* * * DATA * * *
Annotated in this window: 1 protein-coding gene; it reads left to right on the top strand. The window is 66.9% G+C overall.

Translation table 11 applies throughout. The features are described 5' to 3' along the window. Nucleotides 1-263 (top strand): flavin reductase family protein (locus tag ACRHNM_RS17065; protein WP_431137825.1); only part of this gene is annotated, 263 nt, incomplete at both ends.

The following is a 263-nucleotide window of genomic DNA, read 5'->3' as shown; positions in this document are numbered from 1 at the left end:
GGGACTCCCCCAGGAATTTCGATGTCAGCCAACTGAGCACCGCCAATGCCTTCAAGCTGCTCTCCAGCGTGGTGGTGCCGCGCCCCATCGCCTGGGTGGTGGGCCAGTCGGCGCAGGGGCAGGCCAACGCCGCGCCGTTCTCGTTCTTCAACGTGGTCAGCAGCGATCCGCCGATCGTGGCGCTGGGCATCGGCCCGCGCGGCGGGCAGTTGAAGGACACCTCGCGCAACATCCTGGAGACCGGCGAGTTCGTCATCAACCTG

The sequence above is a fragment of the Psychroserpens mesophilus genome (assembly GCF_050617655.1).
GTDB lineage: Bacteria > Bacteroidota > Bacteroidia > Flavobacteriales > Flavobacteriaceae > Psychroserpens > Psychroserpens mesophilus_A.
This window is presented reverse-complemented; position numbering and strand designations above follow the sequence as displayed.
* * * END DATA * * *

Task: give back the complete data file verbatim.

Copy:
Annotated in this window: 1 protein-coding gene; it reads left to right on the top strand. The window is 66.9% G+C overall.

Translation table 11 applies throughout. The features are described 5' to 3' along the window. Nucleotides 1-263 (top strand): flavin reductase family protein (locus tag ACRHNM_RS17065; protein WP_431137825.1); only part of this gene is annotated, 263 nt, incomplete at both ends.

The following is a 263-nucleotide window of genomic DNA, read 5'->3' as shown; positions in this document are numbered from 1 at the left end:
GGGACTCCCCCAGGAATTTCGATGTCAGCCAACTGAGCACCGCCAATGCCTTCAAGCTGCTCTCCAGCGTGGTGGTGCCGCGCCCCATCGCCTGGGTGGTGGGCCAGTCGGCGCAGGGGCAGGCCAACGCCGCGCCGTTCTCGTTCTTCAACGTGGTCAGCAGCGATCCGCCGATCGTGGCGCTGGGCATCGGCCCGCGCGGCGGGCAGTTGAAGGACACCTCGCGCAACATCCTGGAGACCGGCGAGTTCGTCATCAACCTG

The sequence above is a fragment of the Psychroserpens mesophilus genome (assembly GCF_050617655.1).
GTDB lineage: Bacteria > Bacteroidota > Bacteroidia > Flavobacteriales > Flavobacteriaceae > Psychroserpens > Psychroserpens mesophilus_A.
This window is presented reverse-complemented; position numbering and strand designations above follow the sequence as displayed.